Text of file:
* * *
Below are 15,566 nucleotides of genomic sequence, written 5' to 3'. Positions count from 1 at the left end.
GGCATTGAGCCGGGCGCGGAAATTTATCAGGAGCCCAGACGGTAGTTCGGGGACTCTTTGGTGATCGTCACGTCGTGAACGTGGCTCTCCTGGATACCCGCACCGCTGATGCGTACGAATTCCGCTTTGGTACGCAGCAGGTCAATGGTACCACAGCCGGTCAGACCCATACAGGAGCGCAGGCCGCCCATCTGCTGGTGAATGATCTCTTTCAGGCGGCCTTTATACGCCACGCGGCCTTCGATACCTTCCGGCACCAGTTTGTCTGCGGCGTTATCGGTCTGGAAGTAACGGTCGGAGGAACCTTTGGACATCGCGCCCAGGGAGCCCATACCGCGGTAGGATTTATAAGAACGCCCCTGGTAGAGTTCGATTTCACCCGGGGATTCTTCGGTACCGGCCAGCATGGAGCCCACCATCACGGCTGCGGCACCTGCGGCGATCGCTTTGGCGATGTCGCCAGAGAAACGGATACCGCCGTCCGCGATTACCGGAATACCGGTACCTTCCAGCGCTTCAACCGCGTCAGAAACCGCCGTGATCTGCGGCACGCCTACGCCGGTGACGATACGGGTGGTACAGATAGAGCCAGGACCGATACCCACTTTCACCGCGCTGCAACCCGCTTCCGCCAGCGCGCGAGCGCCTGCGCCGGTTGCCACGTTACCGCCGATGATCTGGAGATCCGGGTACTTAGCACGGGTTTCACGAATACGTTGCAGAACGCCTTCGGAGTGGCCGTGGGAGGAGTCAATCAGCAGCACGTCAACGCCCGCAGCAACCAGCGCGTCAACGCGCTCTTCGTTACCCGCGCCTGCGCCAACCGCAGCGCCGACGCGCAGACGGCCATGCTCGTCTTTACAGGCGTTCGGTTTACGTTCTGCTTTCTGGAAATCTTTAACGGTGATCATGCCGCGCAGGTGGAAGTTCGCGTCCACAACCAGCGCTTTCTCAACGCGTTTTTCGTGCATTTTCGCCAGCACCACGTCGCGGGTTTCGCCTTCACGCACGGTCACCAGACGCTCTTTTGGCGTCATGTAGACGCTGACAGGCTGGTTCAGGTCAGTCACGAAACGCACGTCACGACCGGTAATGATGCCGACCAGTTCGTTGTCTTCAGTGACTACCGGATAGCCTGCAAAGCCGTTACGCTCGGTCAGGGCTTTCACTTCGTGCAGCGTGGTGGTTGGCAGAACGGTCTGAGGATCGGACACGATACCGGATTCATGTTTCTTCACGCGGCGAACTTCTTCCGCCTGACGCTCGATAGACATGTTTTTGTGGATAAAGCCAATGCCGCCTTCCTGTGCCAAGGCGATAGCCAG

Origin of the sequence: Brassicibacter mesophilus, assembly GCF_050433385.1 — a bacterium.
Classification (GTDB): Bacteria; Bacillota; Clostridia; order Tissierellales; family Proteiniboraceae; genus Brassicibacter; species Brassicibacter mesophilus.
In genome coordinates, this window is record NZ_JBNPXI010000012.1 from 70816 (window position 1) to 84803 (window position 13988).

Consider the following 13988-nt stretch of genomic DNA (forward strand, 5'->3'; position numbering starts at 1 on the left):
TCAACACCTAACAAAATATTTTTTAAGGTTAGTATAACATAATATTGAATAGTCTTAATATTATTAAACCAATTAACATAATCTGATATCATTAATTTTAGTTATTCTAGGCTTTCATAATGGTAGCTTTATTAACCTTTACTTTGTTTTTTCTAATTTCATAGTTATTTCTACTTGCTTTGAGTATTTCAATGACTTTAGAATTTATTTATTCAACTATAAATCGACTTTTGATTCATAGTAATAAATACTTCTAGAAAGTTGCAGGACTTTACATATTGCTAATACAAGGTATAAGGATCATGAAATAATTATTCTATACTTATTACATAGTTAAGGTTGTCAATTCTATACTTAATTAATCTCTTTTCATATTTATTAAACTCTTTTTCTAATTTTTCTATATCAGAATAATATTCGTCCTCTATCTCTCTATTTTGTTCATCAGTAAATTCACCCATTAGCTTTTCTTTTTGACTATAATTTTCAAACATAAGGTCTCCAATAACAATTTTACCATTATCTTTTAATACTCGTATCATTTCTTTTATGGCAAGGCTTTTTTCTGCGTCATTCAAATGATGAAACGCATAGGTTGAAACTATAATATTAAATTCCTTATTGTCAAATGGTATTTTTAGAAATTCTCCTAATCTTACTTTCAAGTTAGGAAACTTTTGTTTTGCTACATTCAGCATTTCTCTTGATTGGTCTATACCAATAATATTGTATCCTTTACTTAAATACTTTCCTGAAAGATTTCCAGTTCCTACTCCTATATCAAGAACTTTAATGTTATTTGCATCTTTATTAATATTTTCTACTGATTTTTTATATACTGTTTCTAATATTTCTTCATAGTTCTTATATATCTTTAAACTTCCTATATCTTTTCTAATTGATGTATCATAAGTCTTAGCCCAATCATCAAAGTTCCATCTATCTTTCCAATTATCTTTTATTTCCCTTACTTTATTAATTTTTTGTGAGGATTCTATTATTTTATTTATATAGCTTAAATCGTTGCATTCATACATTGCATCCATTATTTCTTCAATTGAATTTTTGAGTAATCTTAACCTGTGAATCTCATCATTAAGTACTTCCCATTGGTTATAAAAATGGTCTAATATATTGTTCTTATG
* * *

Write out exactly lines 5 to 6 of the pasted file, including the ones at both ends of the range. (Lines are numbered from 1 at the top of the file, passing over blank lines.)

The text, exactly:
In genome coordinates, this window is record NZ_JBNPXI010000012.1 from 70816 (window position 1) to 84803 (window position 13988).

Consider the following 13988-nt stretch of genomic DNA (forward strand, 5'->3'; position numbering starts at 1 on the left):